How Do Parking Sensors Work ?

Thinking back to preparing for my driving test 30 years ago, the one part that kept me awake at night was parallel parking. Fast forward to the present day and not much has changed, except now I know there isn’t much chance of me reversing into the car behind me. The reason for this is the widespread use of vehicle parking sensors which are, in my opinion, the greatest vehicle safety invention since the seatbelt. Lets dig a little deeper and ask ourselves two key questions. What are Parking Sensors? & How Do Parking Sensors Work ?

What Are Parking Sensors ?

Parking sensors, also known as proximity sensors, are devices mounted and recessed into a vehicle’s bumpers that aid the driver during parking. We should point out that Parking Sensors are not to be used as a substitute for your eyes or reversing mirrors. They are designed to help you with your reversing and parking manoeuvres.

How Do Parking Sensors Work ?

Parking Sensors calculate the distance between the driver and an approaching object, either in front of or behind them, and trigger an alarm if the driver gets too close. As the object approaches, the beeping alarm gets quicker and more frequent. This will happen in stages, so the beeps will start slowly at about 1.5m and become quicker as you get closer to the obstacle. The tone becomes solid and unbroken at about 30cm. These distances vary between manufacturers, but the concept remains the same.

Flush Mount Parking Sensors Working
Flush Mount Parking Sensors Working

Different Types Of Parking Sensor Technology.

Most aftermarket backup sensors that you will purchase in the UK are made using one of two types of technology.

1. Ultrasonic Parking Sensors.

Also known as Ultrasonic Parking Assist, they work by bouncing sound waves off the objects in front of them. They work while stationary or moving, and calculate the distance to the object based on the time it takes to detect the reflected sound wave. The distance is represented via an audio beep or visually via a numerical distance on an LED display.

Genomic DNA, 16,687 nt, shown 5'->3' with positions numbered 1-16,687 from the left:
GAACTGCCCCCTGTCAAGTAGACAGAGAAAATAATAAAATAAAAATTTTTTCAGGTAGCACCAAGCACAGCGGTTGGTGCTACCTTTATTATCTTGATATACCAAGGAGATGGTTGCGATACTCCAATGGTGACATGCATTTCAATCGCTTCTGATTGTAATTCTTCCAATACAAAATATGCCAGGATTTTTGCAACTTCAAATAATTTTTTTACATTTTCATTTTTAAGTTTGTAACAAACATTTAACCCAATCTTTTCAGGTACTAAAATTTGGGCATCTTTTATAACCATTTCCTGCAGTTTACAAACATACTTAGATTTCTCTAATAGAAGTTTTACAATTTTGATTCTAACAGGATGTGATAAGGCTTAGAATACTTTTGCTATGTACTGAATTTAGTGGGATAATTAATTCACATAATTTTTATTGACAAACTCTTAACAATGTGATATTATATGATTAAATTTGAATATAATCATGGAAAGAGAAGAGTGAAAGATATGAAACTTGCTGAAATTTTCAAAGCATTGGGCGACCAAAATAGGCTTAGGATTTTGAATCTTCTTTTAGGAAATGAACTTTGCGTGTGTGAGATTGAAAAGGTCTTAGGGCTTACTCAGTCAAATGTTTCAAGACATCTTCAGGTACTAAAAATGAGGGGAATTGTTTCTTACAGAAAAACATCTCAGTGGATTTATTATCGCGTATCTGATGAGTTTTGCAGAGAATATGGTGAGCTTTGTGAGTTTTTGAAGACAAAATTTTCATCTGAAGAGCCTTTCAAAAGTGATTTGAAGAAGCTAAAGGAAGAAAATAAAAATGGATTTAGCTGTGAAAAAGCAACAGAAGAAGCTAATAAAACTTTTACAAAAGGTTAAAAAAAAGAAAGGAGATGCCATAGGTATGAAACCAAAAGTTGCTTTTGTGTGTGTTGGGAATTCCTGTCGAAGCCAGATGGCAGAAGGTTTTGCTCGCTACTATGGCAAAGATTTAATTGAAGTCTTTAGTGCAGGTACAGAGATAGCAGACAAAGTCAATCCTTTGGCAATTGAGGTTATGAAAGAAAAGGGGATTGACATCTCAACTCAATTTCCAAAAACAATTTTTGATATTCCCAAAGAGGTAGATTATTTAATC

Problems With Ultrasonic Sensors.

In the years I have spent marketing and selling Ultrasonic Parking Sensors, only two real issues have ever been reported back to me by our customers. The first is blind spots. Ultrasonic Sensors need to be placed no further apart than 30cm. If they cannot be fitted within this range, the detection catchment area will have a small blind spot. While this will not be a problem 99 times out of 100, if you are reversing directly onto something narrow (like a lamp post or bollard), the sensors might not detect it.

Parking Sensors Without Blindspots

 

Ultrasonic Backup Sensors With Blindspots

The second issue is rain. Yes, that is correct precipitation. As we stated earlier, Ultrasonic Sensors bounce sound waves off the objects in front of them. If the rain is heavy enough, the sensors will read this as an object and trigger false alerts. Again, this is an issue that will generally not cause a problem. But it can be frustrating at times.

2. Electromagnetic Parking Sensors.

Unlike ultrasonic sensors, which can only detect objects in front of the sensors, electromagnetic sensors can detect objects all around it. It does this by creating an electromagnetic field which, when breached, triggers an alert. As a result, unless the objects themselves are moving, in relation to the electromagnetic sensors, such as pedestrians or other cars, you will not get an alert.

The obvious benefit to this is that they will work fine if you have a towbar or bike rack on your vehicle, as they will not be detected as an obstacle. Also, they are fitted behind the bumper so there is nothing on show and they do not void the warranty of your vehicle.

In terms of performance, personally I am torn on this one. When we sold electromagnetic sensors, they had a pretty high failure and return rate. However, this was 10 years ago, so things have probably improved. People swear by them online, anyway.

Leave a Reply

Your email address will not be published. Required fields are marked *